May 11, 2007

Aliquots — Research highlights from VUMC laboratories

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Staph senses iron to know it’s in

Staphylococcus aureus, one of the most significant infectious threats to public health, lives harmlessly on the skin or in the noses of about 25 percent of the human population. To initiate an invasive infection, S. aureus must “sense” that it has gained access to internal tissues or blood vessels. It appears to do this by recognizing iron-containing heme in proteins like hemoglobin and myoglobin.

In the April issue of Cell Host & Microbe, Eric Skaar, Ph.D., and colleagues describe an S. aureus heme sensor system (Hss) that responds to heme and activates expression of the heme-regulated transporter (Hrt). The investigators propose that the coordinated activity of Hss and Hrt allows S. aureus to sense internal host tissues and modulate its virulence to avoid excessive tissue damage. Genomic analyses identified related systems in other Gram-positive bacteria, suggesting a conserved strategy for host recognition and virulence control. Identifying such systems could lead to the development of novel therapeutics targeting bacterial gene regulation.

— Leigh MacMillan

‘BAC’ to functional genetics

Identifying disease-associated mutations is an important first step in understanding disease processes, but determining the functional relevance of those mutations can be difficult.

To facilitate such studies, Angela Eeds, Ph.D., Marshall Summar, M.D., and colleagues developed a new tool based on bacterial artificial chromosomes (BACs) and used it to examine the effects of four mutations linked to carbamyl phosphate synthetase I (CPSI) deficiency — a rare metabolic disorder that can cause dangerously high levels of ammonia in the blood.

Using this system, the researchers determined that all four CPSI mutations — even one previously considered benign — cause splicing or RNA processing defects. The results, reported in the April issue of The American Journal of Human Genetics, add to the increasing evidence that many apparently “silent” mutations affect RNA processing, which may represent an important disease mechanism. And since the BAC-based system is flexible, this new tool could help identify the functional effects of a wide range of genetic variants, the authors suggest.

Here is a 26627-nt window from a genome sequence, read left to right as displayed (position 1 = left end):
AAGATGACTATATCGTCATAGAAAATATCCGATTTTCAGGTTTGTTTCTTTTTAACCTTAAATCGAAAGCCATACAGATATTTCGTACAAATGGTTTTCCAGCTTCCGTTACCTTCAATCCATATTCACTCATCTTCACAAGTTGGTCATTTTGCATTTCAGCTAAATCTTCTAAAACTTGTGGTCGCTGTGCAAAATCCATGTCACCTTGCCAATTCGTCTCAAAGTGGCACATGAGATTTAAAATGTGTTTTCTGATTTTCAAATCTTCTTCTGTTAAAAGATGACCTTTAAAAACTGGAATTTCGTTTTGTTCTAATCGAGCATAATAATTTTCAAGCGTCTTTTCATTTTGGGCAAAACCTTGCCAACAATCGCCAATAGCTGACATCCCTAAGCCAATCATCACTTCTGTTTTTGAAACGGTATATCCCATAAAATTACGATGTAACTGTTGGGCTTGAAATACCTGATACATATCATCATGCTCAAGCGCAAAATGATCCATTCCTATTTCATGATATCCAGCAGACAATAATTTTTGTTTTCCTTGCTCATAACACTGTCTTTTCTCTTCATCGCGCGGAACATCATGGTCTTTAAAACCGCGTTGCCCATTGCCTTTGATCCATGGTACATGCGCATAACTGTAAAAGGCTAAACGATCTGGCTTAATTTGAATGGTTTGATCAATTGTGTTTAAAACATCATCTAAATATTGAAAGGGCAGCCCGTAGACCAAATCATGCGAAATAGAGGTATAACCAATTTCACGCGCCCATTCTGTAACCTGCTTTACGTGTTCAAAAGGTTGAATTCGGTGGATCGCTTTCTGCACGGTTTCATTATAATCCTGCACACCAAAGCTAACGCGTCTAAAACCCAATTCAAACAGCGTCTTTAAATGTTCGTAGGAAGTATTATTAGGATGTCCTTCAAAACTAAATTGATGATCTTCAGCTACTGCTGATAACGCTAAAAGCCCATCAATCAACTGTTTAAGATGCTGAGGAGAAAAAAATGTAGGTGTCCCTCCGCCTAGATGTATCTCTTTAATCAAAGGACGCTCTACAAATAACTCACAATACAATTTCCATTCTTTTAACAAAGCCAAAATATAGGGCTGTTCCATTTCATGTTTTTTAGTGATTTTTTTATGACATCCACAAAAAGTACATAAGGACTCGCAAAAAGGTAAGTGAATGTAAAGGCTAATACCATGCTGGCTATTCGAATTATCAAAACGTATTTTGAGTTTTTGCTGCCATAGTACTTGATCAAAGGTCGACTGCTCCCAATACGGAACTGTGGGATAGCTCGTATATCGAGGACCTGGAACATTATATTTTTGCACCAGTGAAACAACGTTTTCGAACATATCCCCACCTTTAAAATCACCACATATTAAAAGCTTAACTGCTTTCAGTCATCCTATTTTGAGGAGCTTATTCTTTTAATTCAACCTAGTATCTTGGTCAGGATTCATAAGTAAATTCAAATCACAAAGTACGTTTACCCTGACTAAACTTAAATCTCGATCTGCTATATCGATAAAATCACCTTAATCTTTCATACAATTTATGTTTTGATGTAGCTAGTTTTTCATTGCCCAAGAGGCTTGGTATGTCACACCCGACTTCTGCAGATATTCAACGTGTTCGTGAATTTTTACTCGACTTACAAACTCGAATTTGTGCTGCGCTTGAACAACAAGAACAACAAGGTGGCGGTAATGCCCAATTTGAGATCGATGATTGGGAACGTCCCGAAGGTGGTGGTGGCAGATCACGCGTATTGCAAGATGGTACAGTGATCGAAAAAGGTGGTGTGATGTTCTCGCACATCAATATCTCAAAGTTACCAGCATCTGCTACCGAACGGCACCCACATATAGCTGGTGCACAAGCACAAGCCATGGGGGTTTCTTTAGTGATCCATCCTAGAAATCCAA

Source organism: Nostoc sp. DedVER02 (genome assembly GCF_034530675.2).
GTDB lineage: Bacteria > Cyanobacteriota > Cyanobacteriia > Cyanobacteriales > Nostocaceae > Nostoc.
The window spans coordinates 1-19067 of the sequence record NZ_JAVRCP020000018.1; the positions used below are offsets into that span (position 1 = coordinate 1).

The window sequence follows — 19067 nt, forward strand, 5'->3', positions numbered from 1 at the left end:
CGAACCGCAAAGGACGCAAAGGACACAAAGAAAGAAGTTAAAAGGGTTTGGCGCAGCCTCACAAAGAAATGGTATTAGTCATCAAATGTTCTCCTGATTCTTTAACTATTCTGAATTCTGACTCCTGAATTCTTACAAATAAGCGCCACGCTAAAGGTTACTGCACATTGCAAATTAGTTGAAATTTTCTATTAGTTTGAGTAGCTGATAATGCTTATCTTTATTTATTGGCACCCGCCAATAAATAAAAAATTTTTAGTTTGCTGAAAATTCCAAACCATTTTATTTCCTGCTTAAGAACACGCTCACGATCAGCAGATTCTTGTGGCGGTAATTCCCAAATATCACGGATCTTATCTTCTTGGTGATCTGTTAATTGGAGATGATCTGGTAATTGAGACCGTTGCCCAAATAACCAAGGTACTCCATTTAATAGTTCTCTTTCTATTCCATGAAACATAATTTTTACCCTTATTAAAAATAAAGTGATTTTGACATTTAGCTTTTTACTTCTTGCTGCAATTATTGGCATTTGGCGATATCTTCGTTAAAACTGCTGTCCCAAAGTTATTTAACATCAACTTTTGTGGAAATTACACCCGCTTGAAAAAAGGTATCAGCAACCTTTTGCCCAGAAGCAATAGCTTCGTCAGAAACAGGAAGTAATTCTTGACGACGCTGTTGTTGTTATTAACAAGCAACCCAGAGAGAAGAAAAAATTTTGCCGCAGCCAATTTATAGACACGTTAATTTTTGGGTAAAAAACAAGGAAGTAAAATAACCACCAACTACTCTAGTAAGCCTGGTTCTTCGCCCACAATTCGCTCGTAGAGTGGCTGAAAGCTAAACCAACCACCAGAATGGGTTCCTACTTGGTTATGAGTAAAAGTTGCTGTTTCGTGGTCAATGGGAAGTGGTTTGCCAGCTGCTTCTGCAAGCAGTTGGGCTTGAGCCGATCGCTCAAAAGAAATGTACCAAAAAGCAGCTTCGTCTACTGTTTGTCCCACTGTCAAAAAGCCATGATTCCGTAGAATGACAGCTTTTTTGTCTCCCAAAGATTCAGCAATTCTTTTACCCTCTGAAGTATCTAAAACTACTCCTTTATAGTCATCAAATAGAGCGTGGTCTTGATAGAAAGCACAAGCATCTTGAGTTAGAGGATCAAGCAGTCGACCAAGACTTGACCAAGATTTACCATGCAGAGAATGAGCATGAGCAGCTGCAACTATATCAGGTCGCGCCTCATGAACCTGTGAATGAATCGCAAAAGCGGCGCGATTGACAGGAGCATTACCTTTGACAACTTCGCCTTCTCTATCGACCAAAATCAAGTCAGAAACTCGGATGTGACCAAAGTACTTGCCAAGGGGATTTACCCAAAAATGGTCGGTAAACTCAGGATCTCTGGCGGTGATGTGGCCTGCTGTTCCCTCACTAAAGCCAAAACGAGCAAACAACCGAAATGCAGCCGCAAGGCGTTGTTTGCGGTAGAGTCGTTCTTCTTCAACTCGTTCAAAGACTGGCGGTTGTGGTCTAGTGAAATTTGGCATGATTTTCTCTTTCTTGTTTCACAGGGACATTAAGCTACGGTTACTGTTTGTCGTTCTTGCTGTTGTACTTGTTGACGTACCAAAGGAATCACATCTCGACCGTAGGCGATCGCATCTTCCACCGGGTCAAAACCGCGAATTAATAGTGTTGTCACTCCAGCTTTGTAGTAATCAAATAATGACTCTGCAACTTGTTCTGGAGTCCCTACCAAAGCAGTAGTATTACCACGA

— Melissa Marino

The shape of the G protein switch

G proteins serve as molecular “switches” for a vast array of biological responses. They pass information from receptors at the cell surface — targets for about half of all currently prescribed drugs — to effector molecules inside the cell. How G proteins cycle between “off” and “on” has been under intense investigation.

William Oldham, Ph.D., Heidi Hamm, Ph.D., and colleagues now describe a pathway of shape changes in the G protein alpha subunit that are triggered by receptor binding. The investigators used site-directed spin-labeling and EPR spectroscopy to study the “switch I” region in G-alpha-i, allowing them to detect dynamic changes in the protein structure. The study, published May 8 in Proceedings of the National Academy of Sciences, provides structural data for four conformations of G-alpha-i, including the complex between the “empty” G protein heterotrimer and the activated receptor. The structure of this complex, for which no crystal structure has been reported, is critical to understanding how receptors flip the G protein switch.

— Leigh MacMillan

Muscles’ finer details in view

Our knowledge about muscle architecture comes primarily from cadaver dissection and, more recently, ultrasound. While both techniques are limited in their ability to provide an accurate and detailed representation of an entire muscle's architecture, diffusion-tensor magnetic resonance imaging (DT-MRI), which tracks nerve and muscle fibers based on water diffusion down the length of the fiber, may be able to distinguish the finer features of muscle structure.

In the April 19 online edition of the Journal of Applied Physiology, Bruce Damon, Ph.D., and colleagues report the feasibility of using DT-MRI in humans to track muscle fibers and provide a high-resolution characterization of muscle architecture. The researchers measured muscle pennation angles — the angles at which the muscle fibers attach to their tendon — of a shin muscle, the tibialis anterior. This method, applicable to a wide range of muscles, may provide an important non-invasive tool for investigating muscle architecture in health and disease, the researchers report.

— Melissa Marino

We welcome suggestions for research to highlight in Aliquots. The items should be primary research articles (no reviews, editorials or commentaries) published within the last two months in a peer-reviewed journal. Please send the article citation (PDF if available) and any other feedback about the column to:

Past Aliquots

June 22, 2012
June 8, 2012
May 11, 2012
April 27, 2012
April 13, 2012
March 30, 2012
March 16, 2012